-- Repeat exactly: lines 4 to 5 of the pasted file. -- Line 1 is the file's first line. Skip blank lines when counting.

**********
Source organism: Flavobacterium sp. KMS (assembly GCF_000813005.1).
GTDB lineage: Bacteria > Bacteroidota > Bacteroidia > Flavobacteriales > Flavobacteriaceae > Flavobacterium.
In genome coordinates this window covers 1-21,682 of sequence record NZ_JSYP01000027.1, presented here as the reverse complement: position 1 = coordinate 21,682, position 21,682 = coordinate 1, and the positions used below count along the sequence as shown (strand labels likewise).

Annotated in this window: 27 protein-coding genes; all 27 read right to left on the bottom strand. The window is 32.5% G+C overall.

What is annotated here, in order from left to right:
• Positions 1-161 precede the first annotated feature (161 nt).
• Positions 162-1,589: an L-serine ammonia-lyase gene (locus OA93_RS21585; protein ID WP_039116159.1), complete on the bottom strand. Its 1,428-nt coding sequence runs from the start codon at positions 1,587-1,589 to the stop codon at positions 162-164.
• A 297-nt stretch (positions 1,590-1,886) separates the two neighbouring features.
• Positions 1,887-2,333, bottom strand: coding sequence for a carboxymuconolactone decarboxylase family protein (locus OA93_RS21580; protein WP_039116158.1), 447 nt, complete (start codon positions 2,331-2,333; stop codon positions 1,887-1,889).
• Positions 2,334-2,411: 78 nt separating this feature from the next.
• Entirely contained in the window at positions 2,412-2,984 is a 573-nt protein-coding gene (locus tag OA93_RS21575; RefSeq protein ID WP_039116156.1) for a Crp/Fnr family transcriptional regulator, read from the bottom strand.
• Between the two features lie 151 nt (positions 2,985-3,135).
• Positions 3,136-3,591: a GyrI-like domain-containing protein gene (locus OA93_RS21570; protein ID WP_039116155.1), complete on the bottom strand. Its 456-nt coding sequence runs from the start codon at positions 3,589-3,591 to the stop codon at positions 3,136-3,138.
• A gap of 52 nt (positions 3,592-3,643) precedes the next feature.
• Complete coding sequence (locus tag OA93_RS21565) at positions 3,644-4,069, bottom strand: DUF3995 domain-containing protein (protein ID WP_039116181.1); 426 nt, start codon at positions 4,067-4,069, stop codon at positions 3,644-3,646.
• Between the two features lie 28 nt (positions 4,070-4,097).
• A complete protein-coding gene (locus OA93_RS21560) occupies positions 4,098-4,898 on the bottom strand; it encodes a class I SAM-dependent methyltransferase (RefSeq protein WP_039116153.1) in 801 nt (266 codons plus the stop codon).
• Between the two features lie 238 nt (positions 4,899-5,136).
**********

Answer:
Annotated in this window: 27 protein-coding genes; all 27 read right to left on the bottom strand. The window is 32.5% G+C overall.

What is annotated here, in order from left to right: